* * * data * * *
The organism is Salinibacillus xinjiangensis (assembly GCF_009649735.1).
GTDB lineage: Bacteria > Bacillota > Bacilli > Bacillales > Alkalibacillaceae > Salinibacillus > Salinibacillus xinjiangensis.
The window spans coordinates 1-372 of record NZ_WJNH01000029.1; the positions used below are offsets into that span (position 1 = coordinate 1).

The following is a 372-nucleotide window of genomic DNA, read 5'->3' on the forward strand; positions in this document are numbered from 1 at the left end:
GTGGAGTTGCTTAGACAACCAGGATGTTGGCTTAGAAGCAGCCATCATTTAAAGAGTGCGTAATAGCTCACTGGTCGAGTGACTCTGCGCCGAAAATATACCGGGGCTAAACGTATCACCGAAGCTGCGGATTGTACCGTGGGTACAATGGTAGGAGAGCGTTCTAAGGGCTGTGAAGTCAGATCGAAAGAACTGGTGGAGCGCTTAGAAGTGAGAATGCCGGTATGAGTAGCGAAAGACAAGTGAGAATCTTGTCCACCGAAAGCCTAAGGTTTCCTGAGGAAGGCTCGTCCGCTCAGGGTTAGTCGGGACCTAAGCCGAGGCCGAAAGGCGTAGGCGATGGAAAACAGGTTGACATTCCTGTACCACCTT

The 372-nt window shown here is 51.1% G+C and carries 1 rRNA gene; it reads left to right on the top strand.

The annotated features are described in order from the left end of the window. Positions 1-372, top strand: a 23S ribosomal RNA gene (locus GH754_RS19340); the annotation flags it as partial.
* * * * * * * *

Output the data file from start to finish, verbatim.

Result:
The organism is Salinibacillus xinjiangensis (assembly GCF_009649735.1).
GTDB lineage: Bacteria > Bacillota > Bacilli > Bacillales > Alkalibacillaceae > Salinibacillus > Salinibacillus xinjiangensis.
The window spans coordinates 1-372 of record NZ_WJNH01000029.1; the positions used below are offsets into that span (position 1 = coordinate 1).

The following is a 372-nucleotide window of genomic DNA, read 5'->3' on the forward strand; positions in this document are numbered from 1 at the left end:
GTGGAGTTGCTTAGACAACCAGGATGTTGGCTTAGAAGCAGCCATCATTTAAAGAGTGCGTAATAGCTCACTGGTCGAGTGACTCTGCGCCGAAAATATACCGGGGCTAAACGTATCACCGAAGCTGCGGATTGTACCGTGGGTACAATGGTAGGAGAGCGTTCTAAGGGCTGTGAAGTCAGATCGAAAGAACTGGTGGAGCGCTTAGAAGTGAGAATGCCGGTATGAGTAGCGAAAGACAAGTGAGAATCTTGTCCACCGAAAGCCTAAGGTTTCCTGAGGAAGGCTCGTCCGCTCAGGGTTAGTCGGGACCTAAGCCGAGGCCGAAAGGCGTAGGCGATGGAAAACAGGTTGACATTCCTGTACCACCTT

The 372-nt window shown here is 51.1% G+C and carries 1 rRNA gene; it reads left to right on the top strand.

The annotated features are described in order from the left end of the window. Positions 1-372, top strand: a 23S ribosomal RNA gene (locus GH754_RS19340); the annotation flags it as partial.